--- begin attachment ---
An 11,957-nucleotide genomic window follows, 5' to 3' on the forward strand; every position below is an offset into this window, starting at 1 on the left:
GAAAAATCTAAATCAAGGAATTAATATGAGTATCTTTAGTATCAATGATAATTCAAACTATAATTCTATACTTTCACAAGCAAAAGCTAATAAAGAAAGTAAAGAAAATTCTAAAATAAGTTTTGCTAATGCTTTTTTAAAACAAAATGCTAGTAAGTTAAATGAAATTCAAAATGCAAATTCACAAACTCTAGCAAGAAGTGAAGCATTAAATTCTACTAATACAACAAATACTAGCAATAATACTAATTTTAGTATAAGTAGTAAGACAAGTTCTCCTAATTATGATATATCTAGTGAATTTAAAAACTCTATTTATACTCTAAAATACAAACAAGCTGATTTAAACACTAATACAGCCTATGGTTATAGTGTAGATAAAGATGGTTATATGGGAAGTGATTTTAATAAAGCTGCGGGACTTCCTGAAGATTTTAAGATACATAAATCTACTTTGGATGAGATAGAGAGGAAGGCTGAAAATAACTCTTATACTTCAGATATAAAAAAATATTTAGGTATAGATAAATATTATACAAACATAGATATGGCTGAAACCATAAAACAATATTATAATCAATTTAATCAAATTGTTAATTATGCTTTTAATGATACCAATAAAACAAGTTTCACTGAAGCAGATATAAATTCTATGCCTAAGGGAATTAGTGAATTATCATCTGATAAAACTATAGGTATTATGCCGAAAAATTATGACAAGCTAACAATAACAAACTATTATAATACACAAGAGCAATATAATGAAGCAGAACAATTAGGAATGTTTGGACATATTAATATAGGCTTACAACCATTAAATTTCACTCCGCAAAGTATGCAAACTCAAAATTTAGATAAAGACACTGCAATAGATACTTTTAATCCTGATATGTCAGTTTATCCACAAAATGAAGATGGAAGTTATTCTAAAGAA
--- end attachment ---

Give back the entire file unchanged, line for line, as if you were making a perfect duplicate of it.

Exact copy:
An 11,957-nucleotide genomic window follows, 5' to 3' on the forward strand; every position below is an offset into this window, starting at 1 on the left:
GAAAAATCTAAATCAAGGAATTAATATGAGTATCTTTAGTATCAATGATAATTCAAACTATAATTCTATACTTTCACAAGCAAAAGCTAATAAAGAAAGTAAAGAAAATTCTAAAATAAGTTTTGCTAATGCTTTTTTAAAACAAAATGCTAGTAAGTTAAATGAAATTCAAAATGCAAATTCACAAACTCTAGCAAGAAGTGAAGCATTAAATTCTACTAATACAACAAATACTAGCAATAATACTAATTTTAGTATAAGTAGTAAGACAAGTTCTCCTAATTATGATATATCTAGTGAATTTAAAAACTCTATTTATACTCTAAAATACAAACAAGCTGATTTAAACACTAATACAGCCTATGGTTATAGTGTAGATAAAGATGGTTATATGGGAAGTGATTTTAATAAAGCTGCGGGACTTCCTGAAGATTTTAAGATACATAAATCTACTTTGGATGAGATAGAGAGGAAGGCTGAAAATAACTCTTATACTTCAGATATAAAAAAATATTTAGGTATAGATAAATATTATACAAACATAGATATGGCTGAAACCATAAAACAATATTATAATCAATTTAATCAAATTGTTAATTATGCTTTTAATGATACCAATAAAACAAGTTTCACTGAAGCAGATATAAATTCTATGCCTAAGGGAATTAGTGAATTATCATCTGATAAAACTATAGGTATTATGCCGAAAAATTATGACAAGCTAACAATAACAAACTATTATAATACACAAGAGCAATATAATGAAGCAGAACAATTAGGAATGTTTGGACATATTAATATAGGCTTACAACCATTAAATTTCACTCCGCAAAGTATGCAAACTCAAAATTTAGATAAAGACACTGCAATAGATACTTTTAATCCTGATATGTCAGTTTATCCACAAAATGAAGATGGAAGTTATTCTAAAGAA